Hello again! A question I forgot - shortly before I joined my current engineering team, they'd spent a few days doing a workshop with you (they called it "Sandifest" 😂). What sort of things do you do when you spend time with a development team? How do you determine what subject matter to focus on?
Again, thanks a million :D
Hey, Anna, I teach a 3-day OO course, and that may be what your folks are talking about. The course gets tuned to the group, but contains a set of foundation OO ideas that I cover for every class. It's really about how to think in OO.
Awesome! Thanks :D
How did you get into conference speaking?
Completely by accident. Someone pushed me into it, pretty much against my wishes. I was terrified at first, but have grown to really enjoy it. This, of course, means that everyone else should and could speak at conferences too. :-)
How do you prepare for your talks? Do you have any specific rituals you go through before stepping in front of an audience?
I'm a scripter and practicer as opposed to an, err, wing-it-er. Once I sort out the point of the talk and put together a slide deck, I figure out what I plan to say on every slide, and between which words I plan to change slides, and then I rehearse until I feel confident that I can appear unrehearsed. My rule-of-thumb is that I have to give the entire completed talk to my empty office 10 times before I'm ready go on stage.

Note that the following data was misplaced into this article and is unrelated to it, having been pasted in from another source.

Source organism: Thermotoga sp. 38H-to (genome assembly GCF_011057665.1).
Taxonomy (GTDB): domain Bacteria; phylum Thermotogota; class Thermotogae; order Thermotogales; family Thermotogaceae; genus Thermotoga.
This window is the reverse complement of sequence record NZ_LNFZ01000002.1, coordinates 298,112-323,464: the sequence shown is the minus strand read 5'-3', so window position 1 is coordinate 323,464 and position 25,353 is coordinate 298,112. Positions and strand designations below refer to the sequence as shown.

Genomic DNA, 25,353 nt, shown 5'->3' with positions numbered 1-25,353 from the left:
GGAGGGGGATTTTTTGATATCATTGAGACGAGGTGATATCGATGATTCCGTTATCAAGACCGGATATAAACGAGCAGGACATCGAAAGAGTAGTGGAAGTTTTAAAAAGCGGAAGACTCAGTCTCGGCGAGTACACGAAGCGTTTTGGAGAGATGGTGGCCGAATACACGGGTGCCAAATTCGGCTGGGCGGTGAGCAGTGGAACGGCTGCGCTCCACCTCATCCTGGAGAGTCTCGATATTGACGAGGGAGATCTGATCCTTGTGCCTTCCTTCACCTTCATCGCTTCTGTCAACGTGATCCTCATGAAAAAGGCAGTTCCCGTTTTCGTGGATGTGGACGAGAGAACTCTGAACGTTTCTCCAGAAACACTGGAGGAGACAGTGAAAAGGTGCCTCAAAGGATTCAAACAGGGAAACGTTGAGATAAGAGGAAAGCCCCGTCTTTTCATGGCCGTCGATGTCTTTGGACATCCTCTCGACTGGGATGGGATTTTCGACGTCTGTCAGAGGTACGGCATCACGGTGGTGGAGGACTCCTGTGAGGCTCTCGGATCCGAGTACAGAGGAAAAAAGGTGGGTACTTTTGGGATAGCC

I once read a recommendation that said a speaker should multiply the number of folks in the audience by their hourly rate in order to decide how much effort should be put into a talk. By that math, the bar for being prepared feels very high.
Ah! That is so nice to hear. I've met a lot of wing-it-ers recently and it's honestly made me feel quite self conscious about how much I need to rehearse.
thank you for doing this AMA - I really enjoyed POODR, I learned a lot from it and that is although I have never written any major Ruby code before or after it ;)
I'd be really curious about your thoughts on the value of type systems, especially since you have very strong roots in Smalltalk and Ruby.
Fabian, first let me confess that I'm an outlier in that most of my OO experience is in dynamically typed languages, and that in my code, I don't get run-time type errors. Because my experience is that dynamic typing is perfectly safe, I find myself resenting having to enter type annotations when I work in statically typed languages. While I appreciate the fact that static typing means that I don't have to write some tests, I hate having to add this extra code.